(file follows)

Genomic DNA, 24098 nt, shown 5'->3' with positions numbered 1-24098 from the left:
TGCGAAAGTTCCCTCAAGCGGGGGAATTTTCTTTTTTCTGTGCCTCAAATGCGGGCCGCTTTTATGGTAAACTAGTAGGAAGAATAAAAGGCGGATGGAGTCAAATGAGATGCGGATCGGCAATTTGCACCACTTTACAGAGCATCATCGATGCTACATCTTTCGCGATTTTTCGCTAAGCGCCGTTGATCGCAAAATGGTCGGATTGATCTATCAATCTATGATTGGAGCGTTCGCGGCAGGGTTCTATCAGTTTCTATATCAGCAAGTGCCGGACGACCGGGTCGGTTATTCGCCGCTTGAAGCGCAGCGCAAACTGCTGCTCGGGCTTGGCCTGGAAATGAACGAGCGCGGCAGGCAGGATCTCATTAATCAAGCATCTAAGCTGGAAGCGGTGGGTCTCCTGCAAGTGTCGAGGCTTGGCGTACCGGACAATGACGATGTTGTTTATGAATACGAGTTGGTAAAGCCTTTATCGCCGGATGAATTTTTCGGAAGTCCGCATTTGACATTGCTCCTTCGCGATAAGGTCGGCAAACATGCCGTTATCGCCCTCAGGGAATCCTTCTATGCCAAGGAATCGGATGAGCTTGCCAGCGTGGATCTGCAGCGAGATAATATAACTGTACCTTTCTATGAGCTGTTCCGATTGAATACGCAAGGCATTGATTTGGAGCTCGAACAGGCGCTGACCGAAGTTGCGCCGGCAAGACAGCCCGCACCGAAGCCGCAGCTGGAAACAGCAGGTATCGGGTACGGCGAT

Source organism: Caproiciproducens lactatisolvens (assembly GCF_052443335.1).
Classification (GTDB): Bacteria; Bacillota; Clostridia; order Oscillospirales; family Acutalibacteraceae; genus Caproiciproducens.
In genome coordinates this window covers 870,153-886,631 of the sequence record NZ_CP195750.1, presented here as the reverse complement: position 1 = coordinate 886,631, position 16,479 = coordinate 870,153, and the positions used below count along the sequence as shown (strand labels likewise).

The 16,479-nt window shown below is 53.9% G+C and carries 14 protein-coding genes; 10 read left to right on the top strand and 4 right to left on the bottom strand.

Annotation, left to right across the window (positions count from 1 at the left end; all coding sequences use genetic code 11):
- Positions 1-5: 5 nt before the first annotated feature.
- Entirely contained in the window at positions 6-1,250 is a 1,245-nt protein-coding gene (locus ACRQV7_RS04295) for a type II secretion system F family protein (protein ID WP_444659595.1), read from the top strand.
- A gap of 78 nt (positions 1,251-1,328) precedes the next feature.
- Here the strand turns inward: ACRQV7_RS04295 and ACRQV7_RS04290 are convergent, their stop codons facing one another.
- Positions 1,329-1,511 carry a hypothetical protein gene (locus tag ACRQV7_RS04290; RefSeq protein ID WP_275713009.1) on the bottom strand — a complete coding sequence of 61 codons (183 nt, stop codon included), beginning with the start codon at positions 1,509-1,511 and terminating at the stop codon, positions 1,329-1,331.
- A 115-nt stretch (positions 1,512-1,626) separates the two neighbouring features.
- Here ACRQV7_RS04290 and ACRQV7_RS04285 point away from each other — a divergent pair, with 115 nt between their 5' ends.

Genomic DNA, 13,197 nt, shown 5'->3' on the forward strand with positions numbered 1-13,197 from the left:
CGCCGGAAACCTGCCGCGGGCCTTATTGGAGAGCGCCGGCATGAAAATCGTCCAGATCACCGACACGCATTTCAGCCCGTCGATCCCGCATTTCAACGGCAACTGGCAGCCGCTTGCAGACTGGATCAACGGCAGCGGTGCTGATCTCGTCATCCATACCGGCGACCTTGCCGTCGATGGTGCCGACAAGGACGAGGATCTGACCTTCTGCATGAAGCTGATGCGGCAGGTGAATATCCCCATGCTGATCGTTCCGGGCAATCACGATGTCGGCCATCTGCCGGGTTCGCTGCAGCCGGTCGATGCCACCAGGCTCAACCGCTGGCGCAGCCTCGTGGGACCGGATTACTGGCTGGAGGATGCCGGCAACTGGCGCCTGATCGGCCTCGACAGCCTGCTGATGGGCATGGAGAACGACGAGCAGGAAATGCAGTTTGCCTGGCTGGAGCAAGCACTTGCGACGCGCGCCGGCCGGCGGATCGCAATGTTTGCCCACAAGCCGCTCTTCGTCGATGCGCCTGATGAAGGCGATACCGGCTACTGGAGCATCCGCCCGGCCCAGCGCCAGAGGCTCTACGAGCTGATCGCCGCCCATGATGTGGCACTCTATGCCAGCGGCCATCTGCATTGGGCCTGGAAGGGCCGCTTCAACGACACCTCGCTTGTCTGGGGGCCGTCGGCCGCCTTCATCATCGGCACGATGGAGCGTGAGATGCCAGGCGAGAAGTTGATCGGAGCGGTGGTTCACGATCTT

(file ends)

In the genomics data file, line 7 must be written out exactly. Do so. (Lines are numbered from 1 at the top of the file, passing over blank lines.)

Annotation, left to right across the window (positions count from 1 at the left end; all coding sequences use genetic code 11):